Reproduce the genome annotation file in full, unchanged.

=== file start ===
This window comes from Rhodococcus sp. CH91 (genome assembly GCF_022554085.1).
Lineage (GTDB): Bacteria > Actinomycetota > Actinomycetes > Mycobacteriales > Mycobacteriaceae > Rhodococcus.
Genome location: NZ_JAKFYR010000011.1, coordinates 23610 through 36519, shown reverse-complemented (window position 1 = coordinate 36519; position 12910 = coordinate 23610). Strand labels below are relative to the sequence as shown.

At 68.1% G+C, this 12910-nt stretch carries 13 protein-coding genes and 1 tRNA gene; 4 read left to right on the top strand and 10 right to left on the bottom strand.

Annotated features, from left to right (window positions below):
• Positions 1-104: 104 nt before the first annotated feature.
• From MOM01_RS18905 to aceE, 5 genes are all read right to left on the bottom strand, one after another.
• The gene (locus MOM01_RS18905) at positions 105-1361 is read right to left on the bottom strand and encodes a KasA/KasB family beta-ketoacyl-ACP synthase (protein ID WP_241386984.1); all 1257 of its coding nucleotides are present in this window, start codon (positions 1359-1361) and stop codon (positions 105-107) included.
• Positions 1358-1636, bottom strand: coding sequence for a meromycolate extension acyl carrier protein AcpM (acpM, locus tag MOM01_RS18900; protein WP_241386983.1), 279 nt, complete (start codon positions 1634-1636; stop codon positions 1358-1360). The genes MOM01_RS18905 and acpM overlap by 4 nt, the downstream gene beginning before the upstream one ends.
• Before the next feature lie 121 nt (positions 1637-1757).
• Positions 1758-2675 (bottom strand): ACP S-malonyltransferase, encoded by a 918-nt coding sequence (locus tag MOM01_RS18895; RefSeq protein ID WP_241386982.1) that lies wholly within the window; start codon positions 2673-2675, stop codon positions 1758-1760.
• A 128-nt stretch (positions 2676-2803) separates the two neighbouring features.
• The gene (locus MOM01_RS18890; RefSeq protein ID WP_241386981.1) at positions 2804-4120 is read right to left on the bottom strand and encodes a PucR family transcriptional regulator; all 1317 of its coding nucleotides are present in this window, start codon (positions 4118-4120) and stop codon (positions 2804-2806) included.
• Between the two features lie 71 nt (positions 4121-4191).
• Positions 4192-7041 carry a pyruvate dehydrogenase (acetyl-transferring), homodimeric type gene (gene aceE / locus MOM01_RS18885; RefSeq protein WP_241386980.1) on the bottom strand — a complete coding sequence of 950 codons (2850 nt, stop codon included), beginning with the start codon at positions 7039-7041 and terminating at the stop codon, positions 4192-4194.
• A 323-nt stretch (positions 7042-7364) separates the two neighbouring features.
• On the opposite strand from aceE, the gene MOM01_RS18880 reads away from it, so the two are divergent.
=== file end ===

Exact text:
This window comes from Rhodococcus sp. CH91 (genome assembly GCF_022554085.1).
Lineage (GTDB): Bacteria > Actinomycetota > Actinomycetes > Mycobacteriales > Mycobacteriaceae > Rhodococcus.
Genome location: NZ_JAKFYR010000011.1, coordinates 23610 through 36519, shown reverse-complemented (window position 1 = coordinate 36519; position 12910 = coordinate 23610). Strand labels below are relative to the sequence as shown.

At 68.1% G+C, this 12910-nt stretch carries 13 protein-coding genes and 1 tRNA gene; 4 read left to right on the top strand and 10 right to left on the bottom strand.

Annotated features, from left to right (window positions below):
• Positions 1-104: 104 nt before the first annotated feature.
• From MOM01_RS18905 to aceE, 5 genes are all read right to left on the bottom strand, one after another.
• The gene (locus MOM01_RS18905) at positions 105-1361 is read right to left on the bottom strand and encodes a KasA/KasB family beta-ketoacyl-ACP synthase (protein ID WP_241386984.1); all 1257 of its coding nucleotides are present in this window, start codon (positions 1359-1361) and stop codon (positions 105-107) included.
• Positions 1358-1636, bottom strand: coding sequence for a meromycolate extension acyl carrier protein AcpM (acpM, locus tag MOM01_RS18900; protein WP_241386983.1), 279 nt, complete (start codon positions 1634-1636; stop codon positions 1358-1360). The genes MOM01_RS18905 and acpM overlap by 4 nt, the downstream gene beginning before the upstream one ends.
• Before the next feature lie 121 nt (positions 1637-1757).
• Positions 1758-2675 (bottom strand): ACP S-malonyltransferase, encoded by a 918-nt coding sequence (locus tag MOM01_RS18895; RefSeq protein ID WP_241386982.1) that lies wholly within the window; start codon positions 2673-2675, stop codon positions 1758-1760.
• A 128-nt stretch (positions 2676-2803) separates the two neighbouring features.
• The gene (locus MOM01_RS18890; RefSeq protein ID WP_241386981.1) at positions 2804-4120 is read right to left on the bottom strand and encodes a PucR family transcriptional regulator; all 1317 of its coding nucleotides are present in this window, start codon (positions 4118-4120) and stop codon (positions 2804-2806) included.
• Between the two features lie 71 nt (positions 4121-4191).
• Positions 4192-7041 carry a pyruvate dehydrogenase (acetyl-transferring), homodimeric type gene (gene aceE / locus MOM01_RS18885; RefSeq protein WP_241386980.1) on the bottom strand — a complete coding sequence of 950 codons (2850 nt, stop codon included), beginning with the start codon at positions 7039-7041 and terminating at the stop codon, positions 4192-4194.
• A 323-nt stretch (positions 7042-7364) separates the two neighbouring features.
• On the opposite strand from aceE, the gene MOM01_RS18880 reads away from it, so the two are divergent.